“Sure, the U.S. population is getting fatter and fatter,” said a recent article in the Atlanta Journal-Constitution . “Must be time to start pushing more sugar.”
The U.S. sugar industry is preparing a new advertising campaign to “tout the use of real sugar.” That is, sugar made from cane and beets, not high-fructose corn syrup. Sugar isn’t the enemy, said a representative of the Sugar Association. This campaign will attempt to position sugar as a natural, healthy product with 15 calories per teaspoon.
Two hundred years ago sugar and confections were luxury items that signaled the economic power and privilege of males. So reported Wendy Woloson in Refined tastes: sugar, confectionery, and consumers in nineteenth-century America. Her 2002 book tracks changes during the nineteenth century as sweets entered all economic levels of the American consuming public.
The Harvard School of Public Health reported results of a U.S. adult survey, Mad Cow Survey, during early 2004. Here is how respondents answered the question, “Which one of the following do you think should be mainly responsible for preventing the spread of Mad Cow Disease in the U.S. ?”
Producers of the food that cattle eat – 33%
The federal government – 31%
The American beef industry – 29%
Don’t know – 7%
Most (51%) of those who said the federal government should be responsible identified the U.S. Department of Agriculture as the agency they think should be mainly responsible.
Reference: Mad cow survey
Posted @ http://www.hsph.harvard.edu/press/releases/blendon/mad_cow_topline.doc
“Now there’s nobody out in the 3,000-plus counties in the United States covering local news the way they were,” observed a journalist cited in a Quill magazine article that we added recently to the ACDC collection.
The article focused mainly on the declining local coverage by radio stations, a decline that “most greatly affects its historic stronghold: small-town and rural America .” The article also called attention to similar pressures against local newspaper coverage. In earlier issues of ACDC News, we have identified reports about ways in which farm broadcasting, with its traditional emphasis on strong local coverage, is caught up in this tangle.
It’s not so simple, argued Becky Mansfield in an analysis of the debate over organic certification of fish.
“It is not possible to simply talk about relations between nature and society,” she concluded in her Sociologia Ruralis article. She illustrated how individual classification schemes are always at work, and have particular effects. “Even with the particular classification scheme expressed within the fish debate, the organic movement simultaneously articulated a wide variety of often contradictory views of nature-society.”
At the beginning of the 1930s, hybrids were still unproven and largely unavailable to farmers, according to R.C. Pratt in a recent Maydicaarticle. However, by the end of the decade “over one-half of the Ohio corn acreage would be planted using double-cross hybrids.”
According to this Ohio (USA) case study, researchers at the Ohio Agricultural Experiment Station initiated pure-line selection and hybrid development in about 1919.
We have added to the ACDC collection a Wall Street Journal article about “making sense of the latest organic food terminology.”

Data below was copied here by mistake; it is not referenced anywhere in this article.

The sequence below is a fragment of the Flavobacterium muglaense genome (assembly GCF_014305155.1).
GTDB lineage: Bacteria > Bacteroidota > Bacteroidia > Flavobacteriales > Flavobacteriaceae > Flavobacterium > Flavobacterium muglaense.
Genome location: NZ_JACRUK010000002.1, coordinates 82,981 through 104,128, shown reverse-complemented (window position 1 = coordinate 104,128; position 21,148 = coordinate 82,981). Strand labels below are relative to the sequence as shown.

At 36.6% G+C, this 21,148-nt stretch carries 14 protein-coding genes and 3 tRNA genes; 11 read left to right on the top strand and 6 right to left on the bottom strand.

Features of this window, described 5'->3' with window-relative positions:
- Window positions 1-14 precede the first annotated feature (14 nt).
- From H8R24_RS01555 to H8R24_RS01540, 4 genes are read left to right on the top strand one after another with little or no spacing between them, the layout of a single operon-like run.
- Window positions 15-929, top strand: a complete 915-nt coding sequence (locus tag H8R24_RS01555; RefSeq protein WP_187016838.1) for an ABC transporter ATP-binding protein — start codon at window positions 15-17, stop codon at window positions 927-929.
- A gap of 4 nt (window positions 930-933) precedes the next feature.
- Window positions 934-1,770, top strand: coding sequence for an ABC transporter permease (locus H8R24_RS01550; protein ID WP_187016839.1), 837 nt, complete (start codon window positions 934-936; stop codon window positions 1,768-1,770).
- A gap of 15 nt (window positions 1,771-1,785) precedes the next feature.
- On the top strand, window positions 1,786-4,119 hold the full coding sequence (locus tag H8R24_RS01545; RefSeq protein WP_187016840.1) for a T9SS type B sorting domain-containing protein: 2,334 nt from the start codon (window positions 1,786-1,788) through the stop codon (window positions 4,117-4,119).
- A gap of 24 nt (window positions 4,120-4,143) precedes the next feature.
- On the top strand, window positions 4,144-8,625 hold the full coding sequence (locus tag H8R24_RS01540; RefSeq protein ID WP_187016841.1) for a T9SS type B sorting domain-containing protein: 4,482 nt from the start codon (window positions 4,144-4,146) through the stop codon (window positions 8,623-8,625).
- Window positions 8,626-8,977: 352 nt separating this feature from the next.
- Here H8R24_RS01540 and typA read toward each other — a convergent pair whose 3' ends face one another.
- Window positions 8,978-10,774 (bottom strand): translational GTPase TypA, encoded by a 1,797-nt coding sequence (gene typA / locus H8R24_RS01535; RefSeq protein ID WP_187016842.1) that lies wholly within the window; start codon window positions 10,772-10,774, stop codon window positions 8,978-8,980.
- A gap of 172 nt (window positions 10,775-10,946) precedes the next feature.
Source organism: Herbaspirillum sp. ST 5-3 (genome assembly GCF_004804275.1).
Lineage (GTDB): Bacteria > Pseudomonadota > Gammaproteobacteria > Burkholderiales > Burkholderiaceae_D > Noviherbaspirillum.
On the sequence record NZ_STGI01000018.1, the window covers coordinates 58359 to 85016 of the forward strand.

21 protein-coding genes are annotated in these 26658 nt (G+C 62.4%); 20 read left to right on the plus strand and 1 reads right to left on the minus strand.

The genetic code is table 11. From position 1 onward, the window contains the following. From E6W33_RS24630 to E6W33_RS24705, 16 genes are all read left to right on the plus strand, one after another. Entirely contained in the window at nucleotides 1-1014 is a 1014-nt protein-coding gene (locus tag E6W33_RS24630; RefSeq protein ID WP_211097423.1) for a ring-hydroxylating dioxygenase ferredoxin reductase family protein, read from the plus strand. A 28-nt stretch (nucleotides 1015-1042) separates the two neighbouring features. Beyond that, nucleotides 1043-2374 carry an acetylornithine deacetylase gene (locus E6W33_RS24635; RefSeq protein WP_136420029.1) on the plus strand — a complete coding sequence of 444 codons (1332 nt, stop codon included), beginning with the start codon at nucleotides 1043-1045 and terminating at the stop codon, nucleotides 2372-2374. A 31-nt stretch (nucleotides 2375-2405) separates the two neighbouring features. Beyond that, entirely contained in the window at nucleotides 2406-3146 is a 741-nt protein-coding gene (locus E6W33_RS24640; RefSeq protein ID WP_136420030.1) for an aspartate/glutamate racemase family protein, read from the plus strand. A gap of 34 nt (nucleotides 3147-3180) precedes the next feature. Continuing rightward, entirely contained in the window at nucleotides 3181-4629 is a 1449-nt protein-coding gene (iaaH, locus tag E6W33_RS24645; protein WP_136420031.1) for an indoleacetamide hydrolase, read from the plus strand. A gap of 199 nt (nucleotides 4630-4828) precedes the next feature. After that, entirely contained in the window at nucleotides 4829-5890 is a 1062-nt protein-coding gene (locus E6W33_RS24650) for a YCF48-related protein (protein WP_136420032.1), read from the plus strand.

“Just when shoppers got familiar with the term ‘organic,’ a slew of alternative terms have started popping up,” said reporter Katy Mclaughlin. She cited examples of terms appearing on labels and menu descriptions at markets and restaurants: “Biodynamic.” “Local.” “Food Alliance Certified.” “Beyond organic.” The article referred interested readers to a Consumers Union website ( www.eco-labels.org ) that provides definitions and assessments of some of the new terminology.
Reference: Is your tofu biodynamic?
Archived April 19, 2005, at http://archives.foodsafetynetwork.ca/agnet-archives.htm
- Three obituaries that we have added to the ACDC collection recognize the contributions of Everett M. Rogers as a high-impact communications scholar with long-time rural interests.Farm-raised, he “began his education in a one-room schoolhouse and went on to earn his doctorate in 1957 from Iowa State University. Rogers ‘ 30 books – translated into 15 languages – and more than 500 articles shaped and influenced the field of communication, sociology, marketing, and political science. He is perhaps best known for his book, Diffusion of Innovations, the second most cited book in the social sciences…”The ACDC collection contains more than 100 documents that carry his name as author, dated as early as 1957. It also reflects many other aspects of his contributions, through his powerful influence on agriculture-related communications scholarship, internationally.References: UNM’s Everett Rogers was communications pioneer
Posted @ http://www.abqjournal.com/obits/profiles/248408profiles10-25-04.htm
Communicator activities approaching
May 15-21, 2005
“Globalization of information: agriculture at the crossroads.” Eleventh World
Congress of the International Association of Agricultural Information Specialists and biennial conference of the U.S. Agricultural Information Network in Lexington, Kentucky USA.
May 31- June 4, 2005
“Ideas and missions/Ideas y misiones.” Joint conferences of the Association for Communication Excellence in Agriculture, Natural Resources, and Life and Human Sciences (ACE), National Extension Technology Conference (NETC), International Agricultural Communicators of Tomorrow (ACT), and ExtensionVideo Producers (EVP) in San Antonio, Texas USA.
June 4-7, 2005
“Mile high energy: reaching your communications peak.” 2005 Institute of the Cooperative Communicators Association (CCA) in Denver, Colorado USA.
June 9-11, 2005
“Horse by Northwest.” 2005 Seminar of American Horse Publications (AHP) in Seattle, Washington USA.
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